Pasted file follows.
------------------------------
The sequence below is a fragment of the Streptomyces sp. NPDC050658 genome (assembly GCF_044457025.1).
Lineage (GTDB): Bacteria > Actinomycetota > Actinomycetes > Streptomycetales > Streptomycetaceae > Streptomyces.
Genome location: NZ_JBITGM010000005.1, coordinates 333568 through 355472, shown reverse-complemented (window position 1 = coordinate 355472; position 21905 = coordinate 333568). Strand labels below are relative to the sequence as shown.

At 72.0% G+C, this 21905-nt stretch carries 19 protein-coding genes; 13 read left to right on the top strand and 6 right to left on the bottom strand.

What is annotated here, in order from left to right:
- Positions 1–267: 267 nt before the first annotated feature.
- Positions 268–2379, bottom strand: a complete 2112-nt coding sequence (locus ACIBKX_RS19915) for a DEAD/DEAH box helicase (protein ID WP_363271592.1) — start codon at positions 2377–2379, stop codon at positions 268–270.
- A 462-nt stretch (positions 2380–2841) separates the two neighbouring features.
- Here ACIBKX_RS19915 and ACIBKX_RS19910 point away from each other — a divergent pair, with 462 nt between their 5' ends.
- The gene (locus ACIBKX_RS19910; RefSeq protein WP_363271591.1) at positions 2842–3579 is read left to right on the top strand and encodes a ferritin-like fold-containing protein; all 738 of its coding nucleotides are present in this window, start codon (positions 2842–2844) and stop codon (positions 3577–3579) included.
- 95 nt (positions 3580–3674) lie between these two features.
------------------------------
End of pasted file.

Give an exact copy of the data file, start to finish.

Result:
The sequence below is a fragment of the Streptomyces sp. NPDC050658 genome (assembly GCF_044457025.1).
Lineage (GTDB): Bacteria > Actinomycetota > Actinomycetes > Streptomycetales > Streptomycetaceae > Streptomyces.
Genome location: NZ_JBITGM010000005.1, coordinates 333568 through 355472, shown reverse-complemented (window position 1 = coordinate 355472; position 21905 = coordinate 333568). Strand labels below are relative to the sequence as shown.

At 72.0% G+C, this 21905-nt stretch carries 19 protein-coding genes; 13 read left to right on the top strand and 6 right to left on the bottom strand.

What is annotated here, in order from left to right:
- Positions 1–267: 267 nt before the first annotated feature.
- Positions 268–2379, bottom strand: a complete 2112-nt coding sequence (locus ACIBKX_RS19915) for a DEAD/DEAH box helicase (protein ID WP_363271592.1) — start codon at positions 2377–2379, stop codon at positions 268–270.
- A 462-nt stretch (positions 2380–2841) separates the two neighbouring features.
- Here ACIBKX_RS19915 and ACIBKX_RS19910 point away from each other — a divergent pair, with 462 nt between their 5' ends.
- The gene (locus ACIBKX_RS19910; RefSeq protein WP_363271591.1) at positions 2842–3579 is read left to right on the top strand and encodes a ferritin-like fold-containing protein; all 738 of its coding nucleotides are present in this window, start codon (positions 2842–2844) and stop codon (positions 3577–3579) included.
- 95 nt (positions 3580–3674) lie between these two features.